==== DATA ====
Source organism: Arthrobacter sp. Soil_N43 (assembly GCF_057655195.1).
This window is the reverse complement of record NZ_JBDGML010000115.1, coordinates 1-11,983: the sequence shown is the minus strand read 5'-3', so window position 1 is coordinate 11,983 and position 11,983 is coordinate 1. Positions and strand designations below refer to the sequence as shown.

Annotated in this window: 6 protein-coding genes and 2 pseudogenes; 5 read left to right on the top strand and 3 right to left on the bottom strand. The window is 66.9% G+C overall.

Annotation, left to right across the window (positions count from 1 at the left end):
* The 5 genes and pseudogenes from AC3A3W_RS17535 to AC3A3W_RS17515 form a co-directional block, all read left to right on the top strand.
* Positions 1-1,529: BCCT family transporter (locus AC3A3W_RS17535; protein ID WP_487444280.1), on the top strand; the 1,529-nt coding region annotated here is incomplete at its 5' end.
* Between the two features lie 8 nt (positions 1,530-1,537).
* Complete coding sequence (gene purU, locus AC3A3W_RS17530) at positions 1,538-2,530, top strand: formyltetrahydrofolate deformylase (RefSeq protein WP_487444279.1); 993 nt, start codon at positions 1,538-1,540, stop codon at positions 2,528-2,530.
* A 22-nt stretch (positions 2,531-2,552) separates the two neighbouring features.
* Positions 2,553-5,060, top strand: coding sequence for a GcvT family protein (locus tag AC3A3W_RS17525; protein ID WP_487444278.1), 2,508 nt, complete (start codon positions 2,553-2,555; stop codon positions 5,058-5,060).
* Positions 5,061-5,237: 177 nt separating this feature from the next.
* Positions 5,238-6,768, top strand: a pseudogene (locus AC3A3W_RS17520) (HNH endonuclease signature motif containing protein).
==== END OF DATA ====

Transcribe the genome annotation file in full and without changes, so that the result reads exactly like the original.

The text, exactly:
Source organism: Arthrobacter sp. Soil_N43 (assembly GCF_057655195.1).
This window is the reverse complement of record NZ_JBDGML010000115.1, coordinates 1-11,983: the sequence shown is the minus strand read 5'-3', so window position 1 is coordinate 11,983 and position 11,983 is coordinate 1. Positions and strand designations below refer to the sequence as shown.

Annotated in this window: 6 protein-coding genes and 2 pseudogenes; 5 read left to right on the top strand and 3 right to left on the bottom strand. The window is 66.9% G+C overall.

Annotation, left to right across the window (positions count from 1 at the left end):
* The 5 genes and pseudogenes from AC3A3W_RS17535 to AC3A3W_RS17515 form a co-directional block, all read left to right on the top strand.
* Positions 1-1,529: BCCT family transporter (locus AC3A3W_RS17535; protein ID WP_487444280.1), on the top strand; the 1,529-nt coding region annotated here is incomplete at its 5' end.
* Between the two features lie 8 nt (positions 1,530-1,537).
* Complete coding sequence (gene purU, locus AC3A3W_RS17530) at positions 1,538-2,530, top strand: formyltetrahydrofolate deformylase (RefSeq protein WP_487444279.1); 993 nt, start codon at positions 1,538-1,540, stop codon at positions 2,528-2,530.
* A 22-nt stretch (positions 2,531-2,552) separates the two neighbouring features.
* Positions 2,553-5,060, top strand: coding sequence for a GcvT family protein (locus tag AC3A3W_RS17525; protein ID WP_487444278.1), 2,508 nt, complete (start codon positions 2,553-2,555; stop codon positions 5,058-5,060).
* Positions 5,061-5,237: 177 nt separating this feature from the next.
* Positions 5,238-6,768, top strand: a pseudogene (locus AC3A3W_RS17520) (HNH endonuclease signature motif containing protein).